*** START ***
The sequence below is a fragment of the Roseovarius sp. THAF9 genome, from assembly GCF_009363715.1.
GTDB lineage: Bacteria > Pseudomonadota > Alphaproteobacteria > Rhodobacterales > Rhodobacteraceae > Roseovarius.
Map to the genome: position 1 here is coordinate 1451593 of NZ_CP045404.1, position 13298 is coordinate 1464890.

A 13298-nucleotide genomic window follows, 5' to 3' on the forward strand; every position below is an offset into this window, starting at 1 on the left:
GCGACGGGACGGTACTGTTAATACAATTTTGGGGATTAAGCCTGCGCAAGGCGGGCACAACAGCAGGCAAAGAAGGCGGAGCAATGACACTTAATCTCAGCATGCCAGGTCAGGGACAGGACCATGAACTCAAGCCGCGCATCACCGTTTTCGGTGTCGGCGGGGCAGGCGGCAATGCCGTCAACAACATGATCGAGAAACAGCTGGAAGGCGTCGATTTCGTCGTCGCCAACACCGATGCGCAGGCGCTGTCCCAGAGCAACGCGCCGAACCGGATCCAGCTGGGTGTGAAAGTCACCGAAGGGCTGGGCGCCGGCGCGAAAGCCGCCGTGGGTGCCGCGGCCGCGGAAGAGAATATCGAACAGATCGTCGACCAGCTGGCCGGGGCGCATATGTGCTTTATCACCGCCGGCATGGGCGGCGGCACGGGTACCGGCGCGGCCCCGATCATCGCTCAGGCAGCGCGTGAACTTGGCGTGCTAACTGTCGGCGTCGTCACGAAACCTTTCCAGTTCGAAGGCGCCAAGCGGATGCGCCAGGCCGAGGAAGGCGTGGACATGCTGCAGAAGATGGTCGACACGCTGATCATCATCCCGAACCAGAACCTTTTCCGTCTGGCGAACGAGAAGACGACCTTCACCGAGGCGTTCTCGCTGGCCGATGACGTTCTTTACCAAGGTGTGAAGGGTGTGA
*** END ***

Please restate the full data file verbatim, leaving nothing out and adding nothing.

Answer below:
The sequence below is a fragment of the Roseovarius sp. THAF9 genome, from assembly GCF_009363715.1.
GTDB lineage: Bacteria > Pseudomonadota > Alphaproteobacteria > Rhodobacterales > Rhodobacteraceae > Roseovarius.
Map to the genome: position 1 here is coordinate 1451593 of NZ_CP045404.1, position 13298 is coordinate 1464890.

A 13298-nucleotide genomic window follows, 5' to 3' on the forward strand; every position below is an offset into this window, starting at 1 on the left:
GCGACGGGACGGTACTGTTAATACAATTTTGGGGATTAAGCCTGCGCAAGGCGGGCACAACAGCAGGCAAAGAAGGCGGAGCAATGACACTTAATCTCAGCATGCCAGGTCAGGGACAGGACCATGAACTCAAGCCGCGCATCACCGTTTTCGGTGTCGGCGGGGCAGGCGGCAATGCCGTCAACAACATGATCGAGAAACAGCTGGAAGGCGTCGATTTCGTCGTCGCCAACACCGATGCGCAGGCGCTGTCCCAGAGCAACGCGCCGAACCGGATCCAGCTGGGTGTGAAAGTCACCGAAGGGCTGGGCGCCGGCGCGAAAGCCGCCGTGGGTGCCGCGGCCGCGGAAGAGAATATCGAACAGATCGTCGACCAGCTGGCCGGGGCGCATATGTGCTTTATCACCGCCGGCATGGGCGGCGGCACGGGTACCGGCGCGGCCCCGATCATCGCTCAGGCAGCGCGTGAACTTGGCGTGCTAACTGTCGGCGTCGTCACGAAACCTTTCCAGTTCGAAGGCGCCAAGCGGATGCGCCAGGCCGAGGAAGGCGTGGACATGCTGCAGAAGATGGTCGACACGCTGATCATCATCCCGAACCAGAACCTTTTCCGTCTGGCGAACGAGAAGACGACCTTCACCGAGGCGTTCTCGCTGGCCGATGACGTTCTTTACCAAGGTGTGAAGGGTGTGA